Demonstrate to all road users the magnitude of the impact of impaired-driving crashes on fatality rates by making comparisons with other causes of death (e.g., murder rate).
- Identify agencies/organizations that are collecting data correlated with impaired driving, and convene a working group to pursue this countermeasure together.
- Identify leading causes of death and how they compare to impaired-driving fatality rates. Examples are alcohol-related deaths, cancer (e.g., breast, lung, colon, and prostate), murder, heart disease, diabetes, influenza/pneumonia, and tobacco-related deaths.
- Identify agencies/organizations with state-specific data on different causes of death identified in step 2.
- Collect data from appropriate sources identified in steps 1–3.
- Compare data and determine which data points are compelling for different audiences.
- Create an appropriate number of fact sheets (a minimum of one) that compare death rates and associated costs. Examples are the cost of law enforcement to respond, health insurance rates, car insurance, and lost productivity.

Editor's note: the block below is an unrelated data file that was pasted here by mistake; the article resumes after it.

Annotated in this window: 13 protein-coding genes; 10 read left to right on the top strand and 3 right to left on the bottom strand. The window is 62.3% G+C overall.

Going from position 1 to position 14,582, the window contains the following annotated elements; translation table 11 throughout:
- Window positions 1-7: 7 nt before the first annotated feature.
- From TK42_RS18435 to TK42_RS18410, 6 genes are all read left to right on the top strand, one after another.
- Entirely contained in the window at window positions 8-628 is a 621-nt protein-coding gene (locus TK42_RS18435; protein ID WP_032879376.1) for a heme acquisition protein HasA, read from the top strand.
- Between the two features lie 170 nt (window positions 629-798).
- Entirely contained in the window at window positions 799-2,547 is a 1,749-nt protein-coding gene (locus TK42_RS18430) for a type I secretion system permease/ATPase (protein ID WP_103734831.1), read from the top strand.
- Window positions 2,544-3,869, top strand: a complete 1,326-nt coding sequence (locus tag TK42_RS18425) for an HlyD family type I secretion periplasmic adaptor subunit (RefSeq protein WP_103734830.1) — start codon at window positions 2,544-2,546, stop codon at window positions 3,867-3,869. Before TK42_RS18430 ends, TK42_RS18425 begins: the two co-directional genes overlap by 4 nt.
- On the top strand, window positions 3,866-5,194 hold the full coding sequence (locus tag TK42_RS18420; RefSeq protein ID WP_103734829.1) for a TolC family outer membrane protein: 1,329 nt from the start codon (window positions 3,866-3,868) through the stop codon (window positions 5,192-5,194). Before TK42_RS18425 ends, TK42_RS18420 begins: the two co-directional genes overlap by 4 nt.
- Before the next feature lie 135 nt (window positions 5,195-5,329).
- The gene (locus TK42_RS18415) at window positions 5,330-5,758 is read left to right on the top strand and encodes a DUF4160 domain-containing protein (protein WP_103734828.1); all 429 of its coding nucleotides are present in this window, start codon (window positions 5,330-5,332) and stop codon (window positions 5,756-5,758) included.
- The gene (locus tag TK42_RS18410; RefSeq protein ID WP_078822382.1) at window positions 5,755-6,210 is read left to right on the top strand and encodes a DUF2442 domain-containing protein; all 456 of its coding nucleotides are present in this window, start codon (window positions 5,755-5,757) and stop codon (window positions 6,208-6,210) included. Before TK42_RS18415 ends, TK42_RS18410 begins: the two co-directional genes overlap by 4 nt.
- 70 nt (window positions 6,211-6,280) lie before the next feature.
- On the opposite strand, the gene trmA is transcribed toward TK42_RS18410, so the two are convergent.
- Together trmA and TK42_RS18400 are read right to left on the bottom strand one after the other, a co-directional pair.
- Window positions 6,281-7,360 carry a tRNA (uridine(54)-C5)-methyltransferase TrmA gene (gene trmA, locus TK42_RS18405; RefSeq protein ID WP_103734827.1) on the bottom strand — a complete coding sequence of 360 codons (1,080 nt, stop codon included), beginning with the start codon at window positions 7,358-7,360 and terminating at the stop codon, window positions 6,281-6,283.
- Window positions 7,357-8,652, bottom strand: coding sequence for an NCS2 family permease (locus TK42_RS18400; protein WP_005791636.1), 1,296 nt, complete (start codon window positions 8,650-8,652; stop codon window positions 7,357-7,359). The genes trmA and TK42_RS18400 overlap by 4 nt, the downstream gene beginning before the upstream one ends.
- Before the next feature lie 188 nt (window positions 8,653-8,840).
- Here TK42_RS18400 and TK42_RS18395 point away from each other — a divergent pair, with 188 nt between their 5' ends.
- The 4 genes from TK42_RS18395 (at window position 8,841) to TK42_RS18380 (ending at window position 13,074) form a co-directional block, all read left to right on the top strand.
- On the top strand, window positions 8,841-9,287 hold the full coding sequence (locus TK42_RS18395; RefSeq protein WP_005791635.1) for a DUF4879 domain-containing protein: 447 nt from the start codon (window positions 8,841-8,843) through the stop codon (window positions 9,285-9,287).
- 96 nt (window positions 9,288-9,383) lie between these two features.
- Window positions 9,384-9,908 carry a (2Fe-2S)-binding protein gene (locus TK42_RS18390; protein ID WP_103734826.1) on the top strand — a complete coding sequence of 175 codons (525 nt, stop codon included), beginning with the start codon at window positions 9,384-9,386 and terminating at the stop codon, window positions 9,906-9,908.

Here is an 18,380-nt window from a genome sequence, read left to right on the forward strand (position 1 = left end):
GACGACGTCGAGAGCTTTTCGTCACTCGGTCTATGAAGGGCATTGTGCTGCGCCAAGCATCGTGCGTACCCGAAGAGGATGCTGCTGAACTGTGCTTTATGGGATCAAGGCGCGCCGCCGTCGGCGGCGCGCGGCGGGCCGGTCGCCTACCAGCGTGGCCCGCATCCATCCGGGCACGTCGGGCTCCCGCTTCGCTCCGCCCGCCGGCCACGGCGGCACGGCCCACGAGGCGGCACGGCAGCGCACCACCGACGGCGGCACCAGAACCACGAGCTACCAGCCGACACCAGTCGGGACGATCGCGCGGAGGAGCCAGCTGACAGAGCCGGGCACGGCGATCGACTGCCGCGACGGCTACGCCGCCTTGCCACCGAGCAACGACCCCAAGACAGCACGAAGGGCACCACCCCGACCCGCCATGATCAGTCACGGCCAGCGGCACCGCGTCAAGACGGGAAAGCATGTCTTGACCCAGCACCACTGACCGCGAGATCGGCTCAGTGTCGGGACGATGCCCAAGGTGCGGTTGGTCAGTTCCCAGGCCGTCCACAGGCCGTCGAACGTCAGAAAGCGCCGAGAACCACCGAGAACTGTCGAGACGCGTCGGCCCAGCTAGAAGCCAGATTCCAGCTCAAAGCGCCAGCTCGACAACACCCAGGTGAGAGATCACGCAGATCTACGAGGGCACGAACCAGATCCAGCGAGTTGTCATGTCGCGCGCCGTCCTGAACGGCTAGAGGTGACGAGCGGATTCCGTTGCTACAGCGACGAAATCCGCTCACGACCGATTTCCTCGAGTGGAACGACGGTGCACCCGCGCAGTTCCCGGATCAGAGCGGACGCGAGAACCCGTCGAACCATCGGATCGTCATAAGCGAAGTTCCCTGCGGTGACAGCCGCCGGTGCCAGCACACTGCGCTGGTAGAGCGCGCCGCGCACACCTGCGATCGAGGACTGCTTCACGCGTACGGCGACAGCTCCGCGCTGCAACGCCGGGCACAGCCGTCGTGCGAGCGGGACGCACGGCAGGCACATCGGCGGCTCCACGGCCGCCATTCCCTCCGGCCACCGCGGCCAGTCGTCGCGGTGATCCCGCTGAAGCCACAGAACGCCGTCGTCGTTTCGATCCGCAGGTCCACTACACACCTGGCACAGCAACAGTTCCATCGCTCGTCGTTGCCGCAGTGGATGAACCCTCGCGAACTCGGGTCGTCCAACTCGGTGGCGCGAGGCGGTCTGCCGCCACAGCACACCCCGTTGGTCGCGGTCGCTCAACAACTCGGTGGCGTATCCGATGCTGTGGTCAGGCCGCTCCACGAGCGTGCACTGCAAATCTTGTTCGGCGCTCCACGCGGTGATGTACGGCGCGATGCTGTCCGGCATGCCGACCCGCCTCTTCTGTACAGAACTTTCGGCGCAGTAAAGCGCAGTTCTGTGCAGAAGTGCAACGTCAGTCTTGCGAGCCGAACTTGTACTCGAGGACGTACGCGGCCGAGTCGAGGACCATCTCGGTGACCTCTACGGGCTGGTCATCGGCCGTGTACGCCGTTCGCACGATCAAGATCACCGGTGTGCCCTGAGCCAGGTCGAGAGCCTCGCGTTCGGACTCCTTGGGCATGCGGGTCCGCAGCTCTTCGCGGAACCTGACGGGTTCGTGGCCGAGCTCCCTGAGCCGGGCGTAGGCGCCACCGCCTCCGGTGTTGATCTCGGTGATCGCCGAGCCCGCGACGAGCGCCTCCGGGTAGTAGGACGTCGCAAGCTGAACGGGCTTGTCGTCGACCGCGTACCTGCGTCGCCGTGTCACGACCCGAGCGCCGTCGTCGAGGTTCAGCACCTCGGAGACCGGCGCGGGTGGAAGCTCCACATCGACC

- Create compelling charts and other visuals/infographics that show the comparisons.
- Create an editorial calendar that identifies when to share what materials and the type of messaging associated with each item.
- Identify audiences who should receive materials and who has access to distribute materials to those audiences (e.g., task force, employers, or employees). Others who can distribute information include TxDOT programs, nonprofits, colleges/universities, and the criminal justice system.
- Identify the cost of implementing prevention programs versus the cost of impaired-driving fatalities.
Nonprofit agencies (e.g., Texans Standing Tall)
- Securing initial and sustained funding.
- Obtaining injury outcome data for impaired crashes.
- Obtaining reliable cost data for injuries.
- Estimating costs of effective prevention programs.